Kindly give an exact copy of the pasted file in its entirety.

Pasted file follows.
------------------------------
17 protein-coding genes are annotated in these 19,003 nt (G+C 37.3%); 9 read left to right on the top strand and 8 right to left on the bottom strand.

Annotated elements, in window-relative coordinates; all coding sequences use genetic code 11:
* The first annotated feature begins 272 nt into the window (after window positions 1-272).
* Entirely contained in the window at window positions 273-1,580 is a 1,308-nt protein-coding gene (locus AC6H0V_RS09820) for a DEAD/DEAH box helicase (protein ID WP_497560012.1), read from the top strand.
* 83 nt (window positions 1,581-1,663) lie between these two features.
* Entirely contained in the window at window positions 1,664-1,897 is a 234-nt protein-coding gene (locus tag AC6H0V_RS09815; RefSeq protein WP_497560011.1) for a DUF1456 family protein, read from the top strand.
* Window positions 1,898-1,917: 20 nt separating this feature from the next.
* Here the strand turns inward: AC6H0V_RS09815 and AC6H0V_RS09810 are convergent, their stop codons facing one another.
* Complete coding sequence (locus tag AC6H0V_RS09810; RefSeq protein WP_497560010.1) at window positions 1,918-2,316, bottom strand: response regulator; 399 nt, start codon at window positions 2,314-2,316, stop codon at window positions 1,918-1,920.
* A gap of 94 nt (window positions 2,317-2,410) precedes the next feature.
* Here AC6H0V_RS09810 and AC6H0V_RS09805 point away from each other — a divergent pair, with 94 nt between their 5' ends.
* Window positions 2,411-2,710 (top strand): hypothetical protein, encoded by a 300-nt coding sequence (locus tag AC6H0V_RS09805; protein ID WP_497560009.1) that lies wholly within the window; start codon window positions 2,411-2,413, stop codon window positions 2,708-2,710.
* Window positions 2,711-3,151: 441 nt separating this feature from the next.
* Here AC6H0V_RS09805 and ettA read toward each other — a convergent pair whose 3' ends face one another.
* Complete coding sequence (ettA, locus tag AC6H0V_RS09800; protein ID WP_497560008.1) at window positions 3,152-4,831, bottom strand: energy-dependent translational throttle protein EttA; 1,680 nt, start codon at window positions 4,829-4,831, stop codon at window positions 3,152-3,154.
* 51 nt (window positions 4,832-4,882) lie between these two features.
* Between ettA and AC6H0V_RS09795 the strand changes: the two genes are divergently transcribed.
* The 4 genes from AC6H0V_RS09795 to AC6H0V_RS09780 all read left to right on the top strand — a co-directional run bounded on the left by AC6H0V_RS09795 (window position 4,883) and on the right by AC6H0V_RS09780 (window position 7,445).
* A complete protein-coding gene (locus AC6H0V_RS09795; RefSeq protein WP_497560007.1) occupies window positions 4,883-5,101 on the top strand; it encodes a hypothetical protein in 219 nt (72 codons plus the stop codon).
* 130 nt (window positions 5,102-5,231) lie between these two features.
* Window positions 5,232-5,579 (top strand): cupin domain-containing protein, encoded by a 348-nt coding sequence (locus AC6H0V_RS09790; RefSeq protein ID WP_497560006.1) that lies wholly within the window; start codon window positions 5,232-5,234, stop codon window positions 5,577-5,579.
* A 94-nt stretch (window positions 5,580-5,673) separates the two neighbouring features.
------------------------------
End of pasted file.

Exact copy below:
17 protein-coding genes are annotated in these 19,003 nt (G+C 37.3%); 9 read left to right on the top strand and 8 right to left on the bottom strand.

Annotated elements, in window-relative coordinates; all coding sequences use genetic code 11:
* The first annotated feature begins 272 nt into the window (after window positions 1-272).
* Entirely contained in the window at window positions 273-1,580 is a 1,308-nt protein-coding gene (locus AC6H0V_RS09820) for a DEAD/DEAH box helicase (protein ID WP_497560012.1), read from the top strand.
* 83 nt (window positions 1,581-1,663) lie between these two features.
* Entirely contained in the window at window positions 1,664-1,897 is a 234-nt protein-coding gene (locus tag AC6H0V_RS09815; RefSeq protein WP_497560011.1) for a DUF1456 family protein, read from the top strand.
* Window positions 1,898-1,917: 20 nt separating this feature from the next.
* Here the strand turns inward: AC6H0V_RS09815 and AC6H0V_RS09810 are convergent, their stop codons facing one another.
* Complete coding sequence (locus tag AC6H0V_RS09810; RefSeq protein WP_497560010.1) at window positions 1,918-2,316, bottom strand: response regulator; 399 nt, start codon at window positions 2,314-2,316, stop codon at window positions 1,918-1,920.
* A gap of 94 nt (window positions 2,317-2,410) precedes the next feature.
* Here AC6H0V_RS09810 and AC6H0V_RS09805 point away from each other — a divergent pair, with 94 nt between their 5' ends.
* Window positions 2,411-2,710 (top strand): hypothetical protein, encoded by a 300-nt coding sequence (locus tag AC6H0V_RS09805; protein ID WP_497560009.1) that lies wholly within the window; start codon window positions 2,411-2,413, stop codon window positions 2,708-2,710.
* Window positions 2,711-3,151: 441 nt separating this feature from the next.
* Here AC6H0V_RS09805 and ettA read toward each other — a convergent pair whose 3' ends face one another.
* Complete coding sequence (ettA, locus tag AC6H0V_RS09800; protein ID WP_497560008.1) at window positions 3,152-4,831, bottom strand: energy-dependent translational throttle protein EttA; 1,680 nt, start codon at window positions 4,829-4,831, stop codon at window positions 3,152-3,154.
* 51 nt (window positions 4,832-4,882) lie between these two features.
* Between ettA and AC6H0V_RS09795 the strand changes: the two genes are divergently transcribed.
* The 4 genes from AC6H0V_RS09795 to AC6H0V_RS09780 all read left to right on the top strand — a co-directional run bounded on the left by AC6H0V_RS09795 (window position 4,883) and on the right by AC6H0V_RS09780 (window position 7,445).
* A complete protein-coding gene (locus AC6H0V_RS09795; RefSeq protein WP_497560007.1) occupies window positions 4,883-5,101 on the top strand; it encodes a hypothetical protein in 219 nt (72 codons plus the stop codon).
* 130 nt (window positions 5,102-5,231) lie between these two features.
* Window positions 5,232-5,579 (top strand): cupin domain-containing protein, encoded by a 348-nt coding sequence (locus AC6H0V_RS09790; RefSeq protein ID WP_497560006.1) that lies wholly within the window; start codon window positions 5,232-5,234, stop codon window positions 5,577-5,579.
* A 94-nt stretch (window positions 5,580-5,673) separates the two neighbouring features.